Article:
DEAR BENNY: My husband and I own a rental property that is paid off. We have been talking about separating, and my husband has said that I can keep the house. How can I get his name off the house and put my name on, or should we just sell it? I would like to continue to rent the property for a while longer because my daughter lives in it. –Virda

DEAR VIRDA: I assume that your daughter is paying you rent. If you think that the property will continue to be a good investment, it’s quite easy to have the property put exclusively into your name. Your husband just has to prepare a deed — usually called a "quitclaim deed" — conveying the property to you. In some states, it may be necessary for the two of you to convey back to you as sole owner.

If you are still married, then (depending on state law) you may not have to pay any recordation or transfer tax. The filing fee should be nominal.

But that’s the easy part. You also have to explore the tax consequences of such a transfer. According to the tax code (section 1041 to be exact), when your husband transfers the house to you there is no taxable gain. Thus, your husband will not have to pay any capital gains tax. However, you should consult your tax advisors to determine if this will trigger any gift-tax consequences.

When the house is transferred to you, (unless your husband is a nonresident alien) your husband’s tax basis becomes yours. What does this mean? Let’s say you initially paid $100,000 for the house. Each of your bases for tax purposes was $50,000. Now, when you become the sole owner of the property, your tax basis will be the full $100,000 (plus any improvements that have been made to the property over the years).

So please explore all legal and tax implications before making the transfer.

DEAR BENNY: My question is about the two-year residence requirement for tax exemption when selling your main residence. We owned the bare land for years and built a home on it in 2006. We actually moved out of our rental and into the home on Nov. 6, 2006, and by Dec. 31 the home was 99 percent complete. However, the final approval wasn’t signed off until March 2007 when the required pool cover was installed. When I read the law, it states "primary residence date," but would that be the date we actually moved in or from date of final sign off by the building department? –Carol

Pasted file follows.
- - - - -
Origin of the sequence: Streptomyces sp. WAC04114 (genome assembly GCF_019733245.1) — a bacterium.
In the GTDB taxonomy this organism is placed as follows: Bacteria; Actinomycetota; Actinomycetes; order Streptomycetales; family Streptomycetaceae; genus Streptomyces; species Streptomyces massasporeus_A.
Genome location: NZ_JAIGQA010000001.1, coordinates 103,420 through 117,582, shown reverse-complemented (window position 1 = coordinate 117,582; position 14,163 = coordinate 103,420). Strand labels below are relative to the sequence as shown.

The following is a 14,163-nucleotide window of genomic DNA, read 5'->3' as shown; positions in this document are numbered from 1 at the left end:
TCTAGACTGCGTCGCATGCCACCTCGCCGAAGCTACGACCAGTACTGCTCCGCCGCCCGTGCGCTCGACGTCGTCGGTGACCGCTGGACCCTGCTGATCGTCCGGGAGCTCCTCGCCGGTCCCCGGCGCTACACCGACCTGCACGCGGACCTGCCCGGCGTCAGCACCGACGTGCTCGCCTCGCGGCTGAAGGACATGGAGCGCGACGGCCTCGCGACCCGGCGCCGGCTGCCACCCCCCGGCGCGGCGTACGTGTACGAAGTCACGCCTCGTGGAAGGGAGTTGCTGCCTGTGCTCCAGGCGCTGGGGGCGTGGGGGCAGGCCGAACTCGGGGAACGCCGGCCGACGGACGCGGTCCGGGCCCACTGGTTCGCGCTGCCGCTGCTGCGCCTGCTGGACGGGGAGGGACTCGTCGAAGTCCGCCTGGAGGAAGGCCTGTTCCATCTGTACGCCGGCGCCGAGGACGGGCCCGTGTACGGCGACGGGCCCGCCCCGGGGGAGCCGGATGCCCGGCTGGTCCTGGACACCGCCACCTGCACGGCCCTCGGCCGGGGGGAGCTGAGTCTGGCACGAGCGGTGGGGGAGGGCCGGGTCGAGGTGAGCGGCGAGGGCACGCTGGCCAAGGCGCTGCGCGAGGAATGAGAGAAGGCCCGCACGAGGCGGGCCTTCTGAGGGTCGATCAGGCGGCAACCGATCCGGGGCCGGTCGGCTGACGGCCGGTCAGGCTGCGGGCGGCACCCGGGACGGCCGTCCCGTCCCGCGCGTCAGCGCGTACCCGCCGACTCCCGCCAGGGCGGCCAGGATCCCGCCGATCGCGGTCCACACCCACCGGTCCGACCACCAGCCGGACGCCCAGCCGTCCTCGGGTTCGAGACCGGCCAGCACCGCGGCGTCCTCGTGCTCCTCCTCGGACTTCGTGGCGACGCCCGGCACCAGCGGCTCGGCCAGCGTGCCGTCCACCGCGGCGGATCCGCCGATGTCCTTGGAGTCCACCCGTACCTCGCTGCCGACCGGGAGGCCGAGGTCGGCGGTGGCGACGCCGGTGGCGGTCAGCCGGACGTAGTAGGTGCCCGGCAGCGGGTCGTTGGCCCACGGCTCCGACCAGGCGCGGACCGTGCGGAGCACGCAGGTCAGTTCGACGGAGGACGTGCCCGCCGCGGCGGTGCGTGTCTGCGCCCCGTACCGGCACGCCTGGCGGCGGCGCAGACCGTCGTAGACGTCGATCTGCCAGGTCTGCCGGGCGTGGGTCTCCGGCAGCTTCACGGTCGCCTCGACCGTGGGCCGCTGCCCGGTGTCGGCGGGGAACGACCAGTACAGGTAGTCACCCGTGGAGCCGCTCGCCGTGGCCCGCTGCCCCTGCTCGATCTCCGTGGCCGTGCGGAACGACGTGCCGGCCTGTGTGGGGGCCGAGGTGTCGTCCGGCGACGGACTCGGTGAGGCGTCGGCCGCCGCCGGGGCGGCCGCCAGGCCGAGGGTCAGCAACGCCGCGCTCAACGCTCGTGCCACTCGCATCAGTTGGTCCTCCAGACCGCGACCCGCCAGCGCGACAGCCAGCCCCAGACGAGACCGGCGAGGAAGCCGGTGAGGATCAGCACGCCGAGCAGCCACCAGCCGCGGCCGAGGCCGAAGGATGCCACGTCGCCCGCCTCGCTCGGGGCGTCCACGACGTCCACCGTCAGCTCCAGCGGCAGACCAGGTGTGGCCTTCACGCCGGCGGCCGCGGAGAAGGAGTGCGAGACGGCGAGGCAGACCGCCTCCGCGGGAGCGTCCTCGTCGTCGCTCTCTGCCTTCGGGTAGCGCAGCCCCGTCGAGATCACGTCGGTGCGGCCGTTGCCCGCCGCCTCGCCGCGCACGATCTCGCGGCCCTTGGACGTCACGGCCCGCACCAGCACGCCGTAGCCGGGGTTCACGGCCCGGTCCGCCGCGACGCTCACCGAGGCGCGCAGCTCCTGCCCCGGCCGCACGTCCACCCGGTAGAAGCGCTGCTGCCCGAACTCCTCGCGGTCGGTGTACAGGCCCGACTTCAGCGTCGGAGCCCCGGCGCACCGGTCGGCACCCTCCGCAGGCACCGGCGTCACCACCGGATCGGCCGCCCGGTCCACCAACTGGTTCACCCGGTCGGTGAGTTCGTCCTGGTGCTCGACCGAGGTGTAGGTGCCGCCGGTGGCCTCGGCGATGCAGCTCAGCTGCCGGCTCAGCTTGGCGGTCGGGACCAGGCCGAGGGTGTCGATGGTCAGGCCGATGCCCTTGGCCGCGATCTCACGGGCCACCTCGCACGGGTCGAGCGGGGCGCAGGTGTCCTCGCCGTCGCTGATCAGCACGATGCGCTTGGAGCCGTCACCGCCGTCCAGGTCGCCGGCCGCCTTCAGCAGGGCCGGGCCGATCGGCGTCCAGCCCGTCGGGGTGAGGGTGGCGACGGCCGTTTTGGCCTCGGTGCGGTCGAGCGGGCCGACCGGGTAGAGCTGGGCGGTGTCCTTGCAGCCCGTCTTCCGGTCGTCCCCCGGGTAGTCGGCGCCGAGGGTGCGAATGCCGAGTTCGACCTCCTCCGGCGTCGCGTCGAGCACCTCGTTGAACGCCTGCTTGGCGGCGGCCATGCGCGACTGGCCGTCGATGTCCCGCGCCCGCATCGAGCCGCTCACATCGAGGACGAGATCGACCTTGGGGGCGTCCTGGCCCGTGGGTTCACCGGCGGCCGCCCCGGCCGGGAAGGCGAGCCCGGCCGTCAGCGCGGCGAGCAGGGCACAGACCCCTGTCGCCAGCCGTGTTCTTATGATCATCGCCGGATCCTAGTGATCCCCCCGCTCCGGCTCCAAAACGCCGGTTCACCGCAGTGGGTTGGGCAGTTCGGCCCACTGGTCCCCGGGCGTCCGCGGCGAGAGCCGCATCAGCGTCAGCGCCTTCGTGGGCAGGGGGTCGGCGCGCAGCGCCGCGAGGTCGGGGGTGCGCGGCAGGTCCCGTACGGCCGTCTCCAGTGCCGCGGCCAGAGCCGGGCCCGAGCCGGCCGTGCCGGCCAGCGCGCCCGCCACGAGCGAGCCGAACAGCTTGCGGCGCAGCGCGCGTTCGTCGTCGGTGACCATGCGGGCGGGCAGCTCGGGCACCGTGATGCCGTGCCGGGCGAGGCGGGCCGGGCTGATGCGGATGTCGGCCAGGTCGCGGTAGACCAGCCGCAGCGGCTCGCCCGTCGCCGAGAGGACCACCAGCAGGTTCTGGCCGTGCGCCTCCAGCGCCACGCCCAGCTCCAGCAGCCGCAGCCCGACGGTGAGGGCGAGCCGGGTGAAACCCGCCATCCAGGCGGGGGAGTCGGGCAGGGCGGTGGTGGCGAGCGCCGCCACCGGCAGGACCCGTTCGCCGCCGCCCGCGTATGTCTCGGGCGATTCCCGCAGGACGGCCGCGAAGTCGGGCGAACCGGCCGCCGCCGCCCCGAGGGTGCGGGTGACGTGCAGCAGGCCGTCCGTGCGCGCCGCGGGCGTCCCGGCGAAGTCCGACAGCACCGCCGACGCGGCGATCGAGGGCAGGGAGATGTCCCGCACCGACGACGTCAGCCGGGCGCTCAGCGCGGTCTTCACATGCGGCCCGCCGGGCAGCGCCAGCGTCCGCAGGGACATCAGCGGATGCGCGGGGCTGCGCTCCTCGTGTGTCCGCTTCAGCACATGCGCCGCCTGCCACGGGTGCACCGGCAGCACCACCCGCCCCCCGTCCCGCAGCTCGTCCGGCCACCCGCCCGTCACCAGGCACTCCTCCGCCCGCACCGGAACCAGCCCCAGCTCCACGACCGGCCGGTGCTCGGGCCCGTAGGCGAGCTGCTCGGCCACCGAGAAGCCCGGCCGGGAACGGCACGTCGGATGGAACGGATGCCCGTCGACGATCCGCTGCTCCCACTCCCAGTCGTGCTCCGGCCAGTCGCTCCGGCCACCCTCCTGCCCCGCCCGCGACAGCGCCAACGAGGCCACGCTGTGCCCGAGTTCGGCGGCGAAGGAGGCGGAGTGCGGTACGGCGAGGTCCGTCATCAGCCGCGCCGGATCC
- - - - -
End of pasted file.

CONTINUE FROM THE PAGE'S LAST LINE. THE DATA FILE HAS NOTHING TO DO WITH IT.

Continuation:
DEAR CAROL: Yours is an interesting question that will have lawyers and probably the IRS issuing dozens of opinions, many of which will be contradictory.

I don’t know the answer. The law says that you have to have owned and lived in the house for two out of the five years before the property is sold. I would argue that the target date would be when you actually moved into the house, namely November 2006. But if you can hold off until March 2009 — which will be two years after you received the final clear-off from the county — that would be the safest course to take.

DEAR BENNY: I live in Florida and am executor of the will of a friend in New York City who owned a one-half interest in a condo in Ocean City, Md. She wanted to give that interest to my nephew upon her death. How do I go about transferring her interest to him? Do I need an attorney? –Ronald

DEAR RONALD: Even if you went through probate in New York, since the deceased owned property in Maryland, you will have to open up what is known as "ancillary" or "foreign" probate in Maryland. It’s not too complex, although you may want to retain a local attorney in Ocean City to assist you.

Once the Maryland court probate proceeding has been established, you should have no problem issuing a personal representative (executor) deed to your nephew. To avoid any issues of conflict of interest, I assume that the will specifically states that the property interest is to go to your nephew.

Benny L. Kass is a practicing attorney in Washington, D.C., and Maryland. No legal relationship is created by this column. Questions for this column can be submitted to